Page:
I think if your motives are pure, you are going out there to have a good time, and shoot some birds, you get out of it what you put into it. Phesants are BIG buisness down there. The big $money$ outfitters have to "replenish" the birds once in a while so there are a lot of birds out there to be had. Otherwise why would you book after the first couple weeks of the season? If you spend that kind of cash on a "you should have been here last week" type hunt, you are likely not going to come back and spend the money the next year.

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I would like to know the source citing these numbers for SD? The Argusleader in Sioux Falls had a story in the paper yesterday with a chart that showed the numbers for this year are going to be above average?

Here is a link: (source was from the Argus Leader) No links allowed thank you!

6.32 birds per mile sounds pretty nice to me. Yes that is a state wide average, but I run my dogs almost everyday of the week and I have no problem seeing birds along the roads where ever I go, even just outside of town here in Sioux Falls which is far from the prime areas.

I travel through Brookings and drive Hwy 14 both east and west often and always see birds. Nothing to be concerned about in my opinion.

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Quote:
Originally Posted By: brittman

Pheasant count down 35 - 45% in western MN.

Where did you get the MN numbers from?

Someone asked what my concern was ... that was my answer.

That is not the count ... sorry for the confusion.

MN pheasant count is usually held tightly to the DNR's chest until mid to late September.

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I think Britt is refering to the SD numbers. Britt, any idea as to what is causing this trend in SD? Thanks

Winter had an impact, cooler - wetter? spring must have hurt too.

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Originally Posted By: brittman
...Buyer Beware....

The big $money$ outfitters have to "replenish" the birds once in a while so there are a lot of birds out there to be had. Otherwise why would you book after the first couple weeks of the season? If you spend that kind of cash on a "you should have been here last week" type hunt, you are likely not going to come back and spend the money the next year.

No way ... if you spend that king of money it better be wild birds ... otherwise pay $17/bird and visit a MN preserve.

For more "discussion" Please google search Doug Smith Star Tribune December 24th SD pheasant article....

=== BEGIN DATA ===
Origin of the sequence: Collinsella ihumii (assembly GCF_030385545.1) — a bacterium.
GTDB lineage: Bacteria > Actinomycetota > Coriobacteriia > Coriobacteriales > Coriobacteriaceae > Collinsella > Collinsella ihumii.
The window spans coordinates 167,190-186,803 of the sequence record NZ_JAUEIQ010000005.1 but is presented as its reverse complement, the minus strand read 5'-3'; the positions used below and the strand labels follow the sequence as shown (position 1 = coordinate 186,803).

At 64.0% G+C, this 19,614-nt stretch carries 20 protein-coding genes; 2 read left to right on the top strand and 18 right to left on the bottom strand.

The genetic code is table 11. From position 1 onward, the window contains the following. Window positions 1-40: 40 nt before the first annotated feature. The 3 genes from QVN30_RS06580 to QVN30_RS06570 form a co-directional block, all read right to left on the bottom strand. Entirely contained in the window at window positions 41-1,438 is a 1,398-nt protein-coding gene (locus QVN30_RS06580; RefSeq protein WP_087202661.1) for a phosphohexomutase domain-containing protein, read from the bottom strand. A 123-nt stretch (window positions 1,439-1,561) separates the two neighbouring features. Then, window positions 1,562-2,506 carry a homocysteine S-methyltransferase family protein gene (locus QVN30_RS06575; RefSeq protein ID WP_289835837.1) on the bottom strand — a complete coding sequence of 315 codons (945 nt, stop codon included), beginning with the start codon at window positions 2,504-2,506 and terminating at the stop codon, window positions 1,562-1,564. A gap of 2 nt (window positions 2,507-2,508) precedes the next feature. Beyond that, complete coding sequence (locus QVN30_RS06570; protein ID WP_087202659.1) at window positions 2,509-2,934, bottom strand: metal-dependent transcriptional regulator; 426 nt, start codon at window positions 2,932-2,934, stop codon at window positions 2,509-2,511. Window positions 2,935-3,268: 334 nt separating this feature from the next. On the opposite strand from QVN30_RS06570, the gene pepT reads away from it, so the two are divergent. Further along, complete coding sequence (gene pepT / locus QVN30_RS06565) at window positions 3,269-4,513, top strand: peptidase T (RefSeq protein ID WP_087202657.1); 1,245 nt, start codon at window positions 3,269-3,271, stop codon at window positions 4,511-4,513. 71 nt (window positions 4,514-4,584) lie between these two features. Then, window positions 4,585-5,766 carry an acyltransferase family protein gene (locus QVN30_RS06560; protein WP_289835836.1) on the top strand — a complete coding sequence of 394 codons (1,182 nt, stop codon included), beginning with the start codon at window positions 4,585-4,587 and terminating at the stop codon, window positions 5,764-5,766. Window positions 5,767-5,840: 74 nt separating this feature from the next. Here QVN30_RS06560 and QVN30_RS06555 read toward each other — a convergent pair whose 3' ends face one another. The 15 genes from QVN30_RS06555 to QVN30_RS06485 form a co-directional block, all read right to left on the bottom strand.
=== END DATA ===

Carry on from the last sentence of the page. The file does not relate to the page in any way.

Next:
I shoot the majority of my roosters on the second half of the season. In part because that is when I spend more time hunting. The birds are not exhausted after the 1st two weeks of hunting ... gosh you don't even see the majority of them "lost" in the sea of corn.

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Following up on the links provided by rundrave and 311hemi, here is part of the SD GFP news release:

PIERRE, S.D. – The S.D. Game, Fish and Parks Department counted an average of 6.32 pheasants per mile in 2009 as part of its annual pheasant brood survey, the fourth highest statewide count in the past 45 years.

Although this year’s statewide index has decreased from last year, the 2009 statewide pheasant per mile count is 13 percent higher than the 10-year average.

In 2007 GFP reported the highest brood route survey count in over 40 years. The count went even higher in 2008. Even though pheasant numbers remain strong, the 2009 survey reveals a 26 percent decrease from 2008.

“The pheasant brood route survey is the standard for gauging how the pheasant population is doing,” GFP Secretary Jeff Vonk said. “Our data represents a very good reflection of pheasant numbers in the areas we survey. While our pheasant population is down from 2008 record, the good news is there are still a lot of pheasants out there heading into the hunting season.”

“In the past 45 years only 2005, 2007 and 2008 have a higher pheasant per mile count than we found this year,” Vonk said

GFP surveys 110 routes of 30 miles each over a three week period from late July to mid August. Survey data is used to calculate a pheasants per mile index for these routes. GFP can then compare the number of pheasants within each local area on a year-to-year basis, and also against a 10-year average.

“Considering the tremendous pheasant populations we’ve had the past couple of years, I believe even with this decline South Dakota will continue to offer the premier pheasant hunting opportunity in the nation,” Vonk said. “For a historical perspective, we had a pheasant per mile count of 2.69 birds in 2002, yet hunters still harvested over 1.2 million roosters that year.”